Decided: February 26, 2014
The Fourth Circuit held that (1) the United States District Court for the Middle District of North Carolina committed error by denying Janson Strayhorn’s motion for judgment of acquittal with regard to the charges of robbery—in violation of the Hobbs Act, 18 U.S.C. § 1951—and brandishing a firearm in relation to the robbery, in violation of 18 U.S.C. § 924(c)(1); (2) that the district court did not commit error by denying Janson Strayhorn’s motion for judgment of acquittal with regard to the charges of conspiracy to commit robbery—in violation of the Hobbs Act—and using a firearm in relation to the Hobbs Act conspiracy, in violation of § 924; and (3) that the district court committed error by applying an enhanced mandatory minimum to Jimmy Strayhorn’s sentence for brandishing a firearm—in violation of § 924—without instructing the jury on the element of brandishing. The Fourth Circuit therefore affirmed the judgment of the district court in part, reversed it in part, and vacated and remanded the cases for resentencing.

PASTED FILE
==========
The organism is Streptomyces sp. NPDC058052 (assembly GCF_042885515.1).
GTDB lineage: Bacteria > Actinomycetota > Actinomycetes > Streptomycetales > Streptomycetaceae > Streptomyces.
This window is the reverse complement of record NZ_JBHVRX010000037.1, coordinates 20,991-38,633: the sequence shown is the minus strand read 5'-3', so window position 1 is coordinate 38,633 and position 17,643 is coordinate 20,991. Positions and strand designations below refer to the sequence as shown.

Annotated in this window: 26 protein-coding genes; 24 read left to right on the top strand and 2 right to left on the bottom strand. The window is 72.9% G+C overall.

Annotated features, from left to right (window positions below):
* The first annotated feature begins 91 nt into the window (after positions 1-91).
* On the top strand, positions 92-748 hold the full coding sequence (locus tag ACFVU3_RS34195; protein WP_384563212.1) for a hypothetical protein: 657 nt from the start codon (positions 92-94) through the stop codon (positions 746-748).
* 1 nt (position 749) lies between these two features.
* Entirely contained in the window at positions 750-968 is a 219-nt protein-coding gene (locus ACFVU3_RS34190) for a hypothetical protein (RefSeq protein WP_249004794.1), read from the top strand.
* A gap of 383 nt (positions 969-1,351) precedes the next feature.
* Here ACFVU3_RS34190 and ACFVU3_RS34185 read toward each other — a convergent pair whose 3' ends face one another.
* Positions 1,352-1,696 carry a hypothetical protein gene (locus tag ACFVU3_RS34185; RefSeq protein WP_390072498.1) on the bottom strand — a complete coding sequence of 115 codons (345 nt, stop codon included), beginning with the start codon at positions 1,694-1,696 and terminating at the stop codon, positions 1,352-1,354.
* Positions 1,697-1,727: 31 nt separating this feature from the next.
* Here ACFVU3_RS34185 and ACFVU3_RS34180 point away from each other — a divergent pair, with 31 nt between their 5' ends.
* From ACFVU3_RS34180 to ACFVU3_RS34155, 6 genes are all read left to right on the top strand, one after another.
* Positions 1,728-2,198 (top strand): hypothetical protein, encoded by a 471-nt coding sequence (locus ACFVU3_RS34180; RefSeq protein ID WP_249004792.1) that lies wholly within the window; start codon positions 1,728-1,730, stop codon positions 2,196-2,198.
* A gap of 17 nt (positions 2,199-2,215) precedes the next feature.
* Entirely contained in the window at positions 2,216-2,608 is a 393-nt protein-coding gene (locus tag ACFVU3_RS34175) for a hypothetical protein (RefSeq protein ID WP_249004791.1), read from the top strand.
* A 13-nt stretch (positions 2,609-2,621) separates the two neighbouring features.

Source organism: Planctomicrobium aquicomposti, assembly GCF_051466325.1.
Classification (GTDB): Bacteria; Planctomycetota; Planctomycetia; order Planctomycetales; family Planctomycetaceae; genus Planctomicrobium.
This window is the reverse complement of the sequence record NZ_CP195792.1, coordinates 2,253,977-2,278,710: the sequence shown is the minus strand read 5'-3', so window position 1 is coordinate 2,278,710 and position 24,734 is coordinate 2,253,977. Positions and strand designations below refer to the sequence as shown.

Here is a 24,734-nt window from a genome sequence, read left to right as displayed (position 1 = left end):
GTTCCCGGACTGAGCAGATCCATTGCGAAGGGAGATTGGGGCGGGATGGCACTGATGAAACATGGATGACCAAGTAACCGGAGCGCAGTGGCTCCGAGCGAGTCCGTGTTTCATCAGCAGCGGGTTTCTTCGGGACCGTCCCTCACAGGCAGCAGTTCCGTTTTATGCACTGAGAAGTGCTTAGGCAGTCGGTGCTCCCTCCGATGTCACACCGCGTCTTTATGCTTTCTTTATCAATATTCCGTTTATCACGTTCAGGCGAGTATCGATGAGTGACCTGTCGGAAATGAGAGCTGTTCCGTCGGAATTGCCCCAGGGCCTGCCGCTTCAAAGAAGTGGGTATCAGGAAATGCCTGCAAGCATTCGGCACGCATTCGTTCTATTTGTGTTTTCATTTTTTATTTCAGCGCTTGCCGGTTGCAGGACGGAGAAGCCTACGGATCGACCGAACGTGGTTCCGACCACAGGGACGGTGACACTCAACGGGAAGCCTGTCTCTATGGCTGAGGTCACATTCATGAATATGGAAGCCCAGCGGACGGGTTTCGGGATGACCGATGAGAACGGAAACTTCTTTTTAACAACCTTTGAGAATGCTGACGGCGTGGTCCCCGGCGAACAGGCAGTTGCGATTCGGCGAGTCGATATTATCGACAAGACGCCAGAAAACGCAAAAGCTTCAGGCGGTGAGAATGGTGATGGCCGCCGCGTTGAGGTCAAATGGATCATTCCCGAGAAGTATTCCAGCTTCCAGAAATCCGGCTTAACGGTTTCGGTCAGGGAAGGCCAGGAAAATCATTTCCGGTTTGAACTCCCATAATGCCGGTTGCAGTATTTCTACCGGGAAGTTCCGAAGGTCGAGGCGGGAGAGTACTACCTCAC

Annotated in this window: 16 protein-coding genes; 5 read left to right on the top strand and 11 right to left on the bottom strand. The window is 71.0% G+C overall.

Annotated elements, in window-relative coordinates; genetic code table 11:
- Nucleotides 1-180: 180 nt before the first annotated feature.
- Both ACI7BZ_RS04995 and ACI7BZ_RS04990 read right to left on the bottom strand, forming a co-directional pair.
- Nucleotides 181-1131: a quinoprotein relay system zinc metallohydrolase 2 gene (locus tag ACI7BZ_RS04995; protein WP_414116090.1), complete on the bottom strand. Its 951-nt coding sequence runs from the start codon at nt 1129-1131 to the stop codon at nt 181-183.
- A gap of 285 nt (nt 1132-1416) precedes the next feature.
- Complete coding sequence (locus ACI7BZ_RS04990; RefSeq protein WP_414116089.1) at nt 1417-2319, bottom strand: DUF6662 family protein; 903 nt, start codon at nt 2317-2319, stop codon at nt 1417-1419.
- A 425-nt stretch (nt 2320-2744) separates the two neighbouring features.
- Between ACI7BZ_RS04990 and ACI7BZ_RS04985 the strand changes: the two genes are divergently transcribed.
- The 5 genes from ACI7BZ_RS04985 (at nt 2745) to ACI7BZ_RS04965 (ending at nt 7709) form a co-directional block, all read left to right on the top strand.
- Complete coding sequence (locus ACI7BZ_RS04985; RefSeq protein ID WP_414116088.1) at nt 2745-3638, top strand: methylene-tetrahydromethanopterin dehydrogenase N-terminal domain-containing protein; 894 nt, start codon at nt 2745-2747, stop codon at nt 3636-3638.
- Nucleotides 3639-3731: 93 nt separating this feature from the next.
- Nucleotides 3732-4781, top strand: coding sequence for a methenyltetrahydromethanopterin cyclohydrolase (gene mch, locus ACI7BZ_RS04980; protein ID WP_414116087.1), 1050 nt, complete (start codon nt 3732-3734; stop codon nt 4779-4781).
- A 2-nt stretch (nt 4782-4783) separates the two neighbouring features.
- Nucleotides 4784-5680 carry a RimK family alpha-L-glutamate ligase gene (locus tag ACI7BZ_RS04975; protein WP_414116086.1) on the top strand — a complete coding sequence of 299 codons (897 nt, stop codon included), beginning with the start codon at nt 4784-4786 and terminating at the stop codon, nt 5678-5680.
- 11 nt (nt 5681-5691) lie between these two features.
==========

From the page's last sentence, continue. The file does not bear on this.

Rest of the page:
In August 2010, two robbers arrived at P & S Coins (P & S)—a North Carolina store—in a cream-colored Cadillac. While one robber held the store’s owner at gunpoint, the other robber tied up the owner, binding his legs with duct tape and tying his hands with zip ties. The robbers took coins and a revolver from the store. Two months later, Jimmy Strayhorn—who had been detained as a suspect for unrelated crimes—made several phone calls to Thania Woodcock (Woodcock), his girlfriend. The police monitored his calls and discovered that, to obtain money for bond, Jimmy Strayhorn had asked Janson Strayhorn—his brother—to rob a Butner, North Carolina store called All American Coins and Collectibles (All American Coins). Jimmy Strayhorn’s calls were forwarded to the Butner police. From Jimmy Strayhorn’s phone conversations, the Butner police knew that the robbers would probably drive a Cadillac belonging to Woodcock. In late October 2010, a Butner police officer saw a Cadillac drive slowly past All American Coins; after observing certain suspicious behavior, Butner called in the license plate of the car and confirmed that he was following the “targeted Cadillac.” He then stopped the Cadillac and searched it with another officer. The officers found that, inter alia, Janson Strayhorn drove the car and the Cadillac was registered to Woodcock. The officers also discovered two revolvers in the car—one of which was the revolver stolen from P & S. The officers arrested Janson Strayhorn. After obtaining a search warrant, the officers search Woodcock’s house, finding a coin taken from P & S; black zip ties, like those used to tie up the owner of P & S; and ammunition. While Jimmy Strayhorn resided at Woodcock’s house—at least occasionally—Janson Strayhorn did not.